We are pleased to announce the Keynote Speakers for Speech Prosody 2016, Boston:
- Aoju Chen, Universiteit Utrecht
- Laura Dilley, Michigan State University
- Rupal Patel, Northeastern University
- Patrick Wong, Chinese University of Hong Kong
About our speakers:
Aoju Chen obtained her PhD in linguistics from Radboud University Nijmegen in 2005. She was subsequently offered a scientific staff member position in the Department of Language Acquisition at the Max Planck Institute for Psycholinguistics. In 2011 she took up a tenured faculty position in the Department of Languages, Literature and Communication at Utrecht University. She is currently an associate professor in prosody and language acquisition, and leads a research group funded by a VIDI grant from the Netherlands Organisation for Scientific Research at the Utrecht Institute for Linguistics. Her research areas include prosody, language development and language processing. Her recent research focuses on prosodic development in pre-schoolers and school-age children and individual differences in the development.
Talk title: Different children, different prosody: individual differences in prosodic development [abstract]
Dr. Laura Dilley received her B.S. from MIT and her Ph.D. in Speech and Hearing Bioscience and Technology from Harvard University and MIT. She has been an Assistant Professor at Michigan State University since 2009 and has held academic positions at Ohio State University and Bowling Green State University. She is the recipient in 2009 of the prestigious NSF Faculty Early Career Development (CAREER) Award, and her research has been funded by the NIH since 2008. In 2011 she won the Michigan State University Outstanding Faculty/Staff Award. Her research focuses on how prosody affects the understanding of spoken words and the role of prosody in speech-language development. Her work has been featured in diverse media outlets that include CNN, ABC News, The Atlantic, and NPR. She is the author of over 60 peer-reviewed journal articles and conference papers.
Talk Title: Rhythm, context effects, and prediction [abstract]
Professor, Northeastern University
Founder & CEO, VocaliD
Professor Patel founded and directs the Communication Analysis and Design Laboratory (CadLab), an interdisciplinary research group that conducts research along two broad themes: analysis of spoken communication and the design of novel human-computer communication interfaces. A native of Canada, she holds a Bachelors degree from the University of Calgary and her Masters and Doctorate from the University of Toronto. She then completed her post-doctorate at the Massachusetts Institute of Technology and was on the faculty at the Teachers College of Columbia University prior to joining Northeastern University in 2003. Rupal holds appointments in the Department of Communication Sciences and Disorders and the College of Computer and Information Science at Northeastern University as well as adjunct appointments at Harvard-MIT, University of Massachusetts and Yale University.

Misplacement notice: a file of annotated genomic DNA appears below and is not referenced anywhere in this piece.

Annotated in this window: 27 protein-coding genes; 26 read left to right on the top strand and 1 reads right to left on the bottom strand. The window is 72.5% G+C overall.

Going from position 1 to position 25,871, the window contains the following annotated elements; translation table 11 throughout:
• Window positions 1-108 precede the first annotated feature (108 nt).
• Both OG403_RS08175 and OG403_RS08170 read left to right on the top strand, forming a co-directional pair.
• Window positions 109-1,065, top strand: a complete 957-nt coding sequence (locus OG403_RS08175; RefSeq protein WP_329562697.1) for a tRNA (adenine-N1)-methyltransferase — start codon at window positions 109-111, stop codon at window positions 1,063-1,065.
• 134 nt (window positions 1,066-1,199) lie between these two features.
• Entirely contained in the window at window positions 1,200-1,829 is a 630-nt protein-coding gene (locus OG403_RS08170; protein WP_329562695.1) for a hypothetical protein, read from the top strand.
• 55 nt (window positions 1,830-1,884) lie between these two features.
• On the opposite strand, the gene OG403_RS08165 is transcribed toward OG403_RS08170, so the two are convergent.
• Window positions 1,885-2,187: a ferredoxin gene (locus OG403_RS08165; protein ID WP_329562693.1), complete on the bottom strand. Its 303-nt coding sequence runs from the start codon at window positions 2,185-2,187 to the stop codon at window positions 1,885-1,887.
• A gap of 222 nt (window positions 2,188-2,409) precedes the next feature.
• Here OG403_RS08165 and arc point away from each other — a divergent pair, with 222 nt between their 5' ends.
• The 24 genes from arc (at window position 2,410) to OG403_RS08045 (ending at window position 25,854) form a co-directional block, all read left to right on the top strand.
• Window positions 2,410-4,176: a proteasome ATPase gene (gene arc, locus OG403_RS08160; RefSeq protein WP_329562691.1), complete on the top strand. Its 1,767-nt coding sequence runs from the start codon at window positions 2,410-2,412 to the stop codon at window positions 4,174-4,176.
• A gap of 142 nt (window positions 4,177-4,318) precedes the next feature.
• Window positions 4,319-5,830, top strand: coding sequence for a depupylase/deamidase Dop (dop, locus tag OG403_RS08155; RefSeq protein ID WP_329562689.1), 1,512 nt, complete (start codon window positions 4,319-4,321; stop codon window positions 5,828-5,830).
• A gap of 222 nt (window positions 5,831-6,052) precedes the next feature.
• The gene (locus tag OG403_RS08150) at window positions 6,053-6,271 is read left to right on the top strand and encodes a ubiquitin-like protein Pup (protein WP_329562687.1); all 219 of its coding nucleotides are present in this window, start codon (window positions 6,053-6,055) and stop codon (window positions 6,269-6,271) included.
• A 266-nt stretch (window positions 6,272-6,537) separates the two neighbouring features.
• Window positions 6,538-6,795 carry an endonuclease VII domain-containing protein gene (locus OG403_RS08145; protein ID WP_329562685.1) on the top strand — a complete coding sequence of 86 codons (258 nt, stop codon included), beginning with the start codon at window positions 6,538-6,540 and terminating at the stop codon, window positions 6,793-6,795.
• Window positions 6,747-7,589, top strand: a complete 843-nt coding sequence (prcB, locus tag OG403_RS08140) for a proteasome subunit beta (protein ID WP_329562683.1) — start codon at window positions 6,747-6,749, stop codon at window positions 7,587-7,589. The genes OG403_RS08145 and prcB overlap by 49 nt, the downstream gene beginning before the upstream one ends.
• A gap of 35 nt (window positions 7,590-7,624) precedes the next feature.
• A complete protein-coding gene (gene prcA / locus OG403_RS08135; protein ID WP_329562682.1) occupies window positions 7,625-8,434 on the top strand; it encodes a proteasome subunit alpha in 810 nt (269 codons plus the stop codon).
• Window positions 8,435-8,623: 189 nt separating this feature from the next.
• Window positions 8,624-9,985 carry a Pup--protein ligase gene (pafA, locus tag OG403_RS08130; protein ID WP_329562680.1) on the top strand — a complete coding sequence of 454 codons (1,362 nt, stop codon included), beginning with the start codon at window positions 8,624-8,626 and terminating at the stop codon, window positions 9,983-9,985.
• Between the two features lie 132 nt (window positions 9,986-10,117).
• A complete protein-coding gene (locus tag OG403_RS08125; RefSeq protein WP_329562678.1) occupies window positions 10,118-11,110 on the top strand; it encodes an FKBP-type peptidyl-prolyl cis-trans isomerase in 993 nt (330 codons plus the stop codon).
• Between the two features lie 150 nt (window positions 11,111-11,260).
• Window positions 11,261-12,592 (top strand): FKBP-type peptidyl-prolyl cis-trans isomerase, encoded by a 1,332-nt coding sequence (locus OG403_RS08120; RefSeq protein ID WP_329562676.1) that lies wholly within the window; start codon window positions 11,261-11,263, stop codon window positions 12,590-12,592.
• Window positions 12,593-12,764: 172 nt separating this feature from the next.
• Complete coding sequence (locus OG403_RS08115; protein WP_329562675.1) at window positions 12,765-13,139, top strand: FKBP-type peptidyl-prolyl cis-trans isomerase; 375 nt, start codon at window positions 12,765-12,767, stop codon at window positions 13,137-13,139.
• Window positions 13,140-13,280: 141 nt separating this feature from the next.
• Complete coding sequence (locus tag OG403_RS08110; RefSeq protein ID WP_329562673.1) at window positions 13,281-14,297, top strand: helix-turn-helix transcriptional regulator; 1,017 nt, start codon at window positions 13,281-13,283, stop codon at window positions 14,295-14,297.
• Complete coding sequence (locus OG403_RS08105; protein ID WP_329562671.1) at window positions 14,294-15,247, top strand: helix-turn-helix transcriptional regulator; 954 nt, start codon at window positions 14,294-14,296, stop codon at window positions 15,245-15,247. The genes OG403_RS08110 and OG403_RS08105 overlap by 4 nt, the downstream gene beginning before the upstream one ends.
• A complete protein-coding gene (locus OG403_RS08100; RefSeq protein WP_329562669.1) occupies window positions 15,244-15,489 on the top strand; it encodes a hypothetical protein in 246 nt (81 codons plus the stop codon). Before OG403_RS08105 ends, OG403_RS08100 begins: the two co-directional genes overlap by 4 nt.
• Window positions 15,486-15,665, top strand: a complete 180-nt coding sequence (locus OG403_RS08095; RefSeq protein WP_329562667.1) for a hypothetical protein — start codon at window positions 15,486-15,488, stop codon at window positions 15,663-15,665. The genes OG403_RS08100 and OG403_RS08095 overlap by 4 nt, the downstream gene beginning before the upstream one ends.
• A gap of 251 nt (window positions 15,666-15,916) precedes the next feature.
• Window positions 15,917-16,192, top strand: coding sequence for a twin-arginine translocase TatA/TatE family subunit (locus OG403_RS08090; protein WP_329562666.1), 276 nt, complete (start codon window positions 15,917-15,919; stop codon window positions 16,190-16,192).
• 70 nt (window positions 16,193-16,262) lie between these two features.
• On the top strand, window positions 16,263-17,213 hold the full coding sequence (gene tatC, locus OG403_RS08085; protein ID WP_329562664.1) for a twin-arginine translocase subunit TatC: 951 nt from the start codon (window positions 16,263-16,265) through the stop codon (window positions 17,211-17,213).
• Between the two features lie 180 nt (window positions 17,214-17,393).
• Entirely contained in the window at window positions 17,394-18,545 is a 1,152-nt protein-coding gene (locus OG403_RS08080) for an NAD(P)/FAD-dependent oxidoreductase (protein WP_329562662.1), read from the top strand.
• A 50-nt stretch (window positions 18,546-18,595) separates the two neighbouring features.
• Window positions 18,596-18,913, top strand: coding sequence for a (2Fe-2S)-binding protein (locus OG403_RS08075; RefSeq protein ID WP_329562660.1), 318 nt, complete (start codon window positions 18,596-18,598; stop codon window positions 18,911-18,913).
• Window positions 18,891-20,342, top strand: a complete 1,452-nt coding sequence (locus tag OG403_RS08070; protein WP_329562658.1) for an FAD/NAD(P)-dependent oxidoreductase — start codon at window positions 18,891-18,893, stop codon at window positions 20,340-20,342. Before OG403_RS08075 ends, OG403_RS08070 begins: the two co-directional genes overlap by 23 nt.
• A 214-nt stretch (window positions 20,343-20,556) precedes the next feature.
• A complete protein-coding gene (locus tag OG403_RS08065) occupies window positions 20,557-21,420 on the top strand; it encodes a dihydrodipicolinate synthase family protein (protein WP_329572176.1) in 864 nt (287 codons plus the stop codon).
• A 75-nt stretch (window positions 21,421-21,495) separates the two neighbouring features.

Talk title: Speech recordings – the newest form of biological donation [abstract]
Stanley Ho Professor of Cognitive Neuroscience
Director, Brain and Mind Institute
Dept. of Linguistics & Modern Languages
The Chinese University of Hong Kong
After undergraduate and postgraduate training in linguistics and cognitive psychology at the University of Texas at Austin, Patrick C M Wong completed a postdoctoral fellowship in neuroscience at the University of Chicago Medical School in 2003. He then joined Northwestern University until 2013 when he moved to The Chinese University of Hong Kong where he is now the inaugural occupant of the Stanley Ho Professorship in Cognitive Neuroscience, Professor of Linguistics, and founding director of the Brain and Mind Institute. As a clinician-scientist, Wong’s research covers a range of basic and translational issues concerning the neural basis and disorders of language and music. His work on language learning attempts to explain the sources of individual differences by focusing on the neural and neurogenetic markers of learning. His work on the association between language and music provides evidence for the neurophysiological mechanisms behind such an association at the auditory brainstem. For over a decade, his research team has been funded continuously by the National Institutes of Health in the US. His research has appeared in a broad array of interdisciplinary scholarly venues covering both neuroscience and language works including journals such as Nature Neuroscience and Journal of Speech, Language, and Hearing Research. Wong’s research has also received public attention from media outlets such as The New York Times and The Wall Street Journal.
Talk title: Mechanisms and Disorders of Tone Processing [abstract]